- Always update your operating system to eliminate recent vulnerabilities and use a robust security solution with updated databases. It is also important to use the security solution that has specialised technologies to protect your data from ransomware, as Kaspersky Lab’s solutions do. Even if the newest yet unknown malware does manage to sneak through, Kaspersky Lab’s System Watcher technology is able to block and roll back all malicious changes made on a device, including the encryption of files.
- If you have bad luck and all your files are encrypted with cryptomalware, it is not recommended to pay cybercriminals, as it encourages them to continue their dirty business and infect more people’s devices. It is better to find a decryptor on the Internet – some of them are available for free here: https://noransom.kaspersky.com/
· It is also important to always have fresh backup copies of your files to be able to replace them in case they are lost (e.g. due to malware or a broken device), and store them not only on the physical object but also in cloud storage for greater reliability (don’t forget to protect your cloud storage with strong hack-proof password!)
· If you’re a business, enhance your preferred third-party security solution with the newest version of the free Kaspersky Anti-Ransomware Tool.
· To protect the corporate environment, educate your employees and IT teams, keep sensitive data separate, restrict access, and always back up everything.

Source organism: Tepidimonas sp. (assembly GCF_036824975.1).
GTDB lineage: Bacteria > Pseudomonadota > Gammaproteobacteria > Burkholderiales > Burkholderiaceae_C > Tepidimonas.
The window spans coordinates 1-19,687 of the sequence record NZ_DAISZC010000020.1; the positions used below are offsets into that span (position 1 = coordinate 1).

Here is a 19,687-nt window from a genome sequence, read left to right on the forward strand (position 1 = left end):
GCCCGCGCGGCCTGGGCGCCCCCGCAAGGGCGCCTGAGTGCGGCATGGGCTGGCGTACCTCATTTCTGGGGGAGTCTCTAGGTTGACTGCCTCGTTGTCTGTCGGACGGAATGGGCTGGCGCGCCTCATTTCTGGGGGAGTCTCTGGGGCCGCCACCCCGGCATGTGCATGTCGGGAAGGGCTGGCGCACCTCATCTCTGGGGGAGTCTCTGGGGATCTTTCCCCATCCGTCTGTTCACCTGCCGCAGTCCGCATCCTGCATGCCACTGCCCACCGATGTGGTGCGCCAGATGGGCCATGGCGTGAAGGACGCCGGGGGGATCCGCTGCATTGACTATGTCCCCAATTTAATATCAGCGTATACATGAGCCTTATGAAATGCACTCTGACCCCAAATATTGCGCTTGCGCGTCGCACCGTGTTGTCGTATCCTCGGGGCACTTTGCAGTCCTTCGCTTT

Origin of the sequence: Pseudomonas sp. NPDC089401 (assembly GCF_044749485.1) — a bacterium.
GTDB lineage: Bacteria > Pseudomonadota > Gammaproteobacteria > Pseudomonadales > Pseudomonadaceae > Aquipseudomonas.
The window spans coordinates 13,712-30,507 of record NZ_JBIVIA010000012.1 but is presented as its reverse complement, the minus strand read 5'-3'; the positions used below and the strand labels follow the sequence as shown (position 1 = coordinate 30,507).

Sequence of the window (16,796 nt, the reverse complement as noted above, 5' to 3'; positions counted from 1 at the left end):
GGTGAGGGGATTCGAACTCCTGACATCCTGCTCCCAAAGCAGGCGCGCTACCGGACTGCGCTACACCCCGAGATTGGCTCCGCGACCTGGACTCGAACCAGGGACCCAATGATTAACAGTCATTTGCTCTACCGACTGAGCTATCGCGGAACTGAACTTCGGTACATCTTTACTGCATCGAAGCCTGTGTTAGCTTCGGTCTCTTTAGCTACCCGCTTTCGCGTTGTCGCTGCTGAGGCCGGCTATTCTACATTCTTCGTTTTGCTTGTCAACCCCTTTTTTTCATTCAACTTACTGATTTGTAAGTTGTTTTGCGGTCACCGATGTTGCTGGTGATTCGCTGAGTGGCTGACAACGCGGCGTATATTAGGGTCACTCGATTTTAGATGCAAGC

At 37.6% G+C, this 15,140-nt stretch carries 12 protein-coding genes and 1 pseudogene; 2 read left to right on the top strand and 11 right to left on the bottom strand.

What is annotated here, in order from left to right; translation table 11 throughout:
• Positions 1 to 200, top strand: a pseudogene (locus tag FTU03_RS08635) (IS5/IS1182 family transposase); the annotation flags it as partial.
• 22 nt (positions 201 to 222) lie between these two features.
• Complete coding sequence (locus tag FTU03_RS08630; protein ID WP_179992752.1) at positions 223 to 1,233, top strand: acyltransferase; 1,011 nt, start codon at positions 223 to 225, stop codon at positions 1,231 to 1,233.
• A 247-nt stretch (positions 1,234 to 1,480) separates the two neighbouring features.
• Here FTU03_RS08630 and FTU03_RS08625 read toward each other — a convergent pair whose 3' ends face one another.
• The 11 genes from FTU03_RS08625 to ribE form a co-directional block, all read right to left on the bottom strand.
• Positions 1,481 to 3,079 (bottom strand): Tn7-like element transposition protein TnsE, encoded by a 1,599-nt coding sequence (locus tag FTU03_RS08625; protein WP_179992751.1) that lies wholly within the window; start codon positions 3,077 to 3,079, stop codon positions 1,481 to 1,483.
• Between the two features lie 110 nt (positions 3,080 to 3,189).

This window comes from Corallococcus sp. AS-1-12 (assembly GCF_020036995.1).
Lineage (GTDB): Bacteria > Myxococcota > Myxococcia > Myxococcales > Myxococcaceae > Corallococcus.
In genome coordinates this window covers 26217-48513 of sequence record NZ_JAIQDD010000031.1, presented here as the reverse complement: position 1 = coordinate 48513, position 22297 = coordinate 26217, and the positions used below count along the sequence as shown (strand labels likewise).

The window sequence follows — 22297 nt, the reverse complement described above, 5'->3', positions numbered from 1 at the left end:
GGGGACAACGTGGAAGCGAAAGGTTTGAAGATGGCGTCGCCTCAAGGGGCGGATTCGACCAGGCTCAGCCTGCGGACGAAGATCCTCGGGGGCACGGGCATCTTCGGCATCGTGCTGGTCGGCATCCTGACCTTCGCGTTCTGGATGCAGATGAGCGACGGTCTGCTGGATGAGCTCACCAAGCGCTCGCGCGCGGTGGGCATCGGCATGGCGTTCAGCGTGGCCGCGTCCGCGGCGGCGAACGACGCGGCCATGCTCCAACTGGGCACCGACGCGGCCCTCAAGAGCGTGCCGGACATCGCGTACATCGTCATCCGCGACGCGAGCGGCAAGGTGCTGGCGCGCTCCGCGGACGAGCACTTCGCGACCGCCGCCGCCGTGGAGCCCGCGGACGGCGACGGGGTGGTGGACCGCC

· Use a dedicated security solution, such as Kaspersky Endpoint Security for Business that is powered by behaviour detection and able to roll back malicious actions. It should also include Vulnerability and Patch management features that automatically eliminates vulnerabilities and installs updates. This reduces the risk of vulnerabilities in popular software being used by cybercriminals.
· Last, but not least, remember that ransomware is a criminal offence. You shouldn’t pay. If you become a victim, report it to your local law enforcement agency.
Nokia 6.1 gets slice of Pie
HMD Global has announced that the Nokia 6.1 will start receiving Android 9 Pie – the second smartphone in the portfolio to receive the latest version of Android less than a month after the update arrived on the Nokia 7 plus.
Packed with Google’s newest software and building on the features of Android 8.0 Oreo, Android 9 Pie’s focus on artificial intelligence and machine learning gives owners a more customised and tailored experience.
Powered by the Qualcomm Snapdragon 630 Mobile Platform, the Nokia 6.1 is over 60% faster than its predecessor. Also, now offering enhanced Dual-Sight, ZEISS optics, USB-C fast-charging, Nokia spatial audio and pure, secure and up-to-date Android Oreo.
The Nokia 6.1 has been selected by Google to join the Android One family and therefore users get exclusive access to Apps Actions – a feature only available to Android One and Google Pixel devices. App Actions helps users get things done faster by predicting their next move and displaying the right action on right away.
Now with Android 9 Pie, the Nokia 6.1’s already impressive battery life is further complimented with the introduction of Adaptive Battery, an update that uses deep learning to understand usage patterns and prioritise battery power on the most important apps.
Other key features of Android 9
· Slices – Identifies relevant information on favourite apps to make them more easily accessible when needed
· Adaptive Brightness – Automatically adapts phone brightness by learning from interactions with different settings
· New system navigation – Features a single home button that provides intelligent predictions and suggestions (user enabled)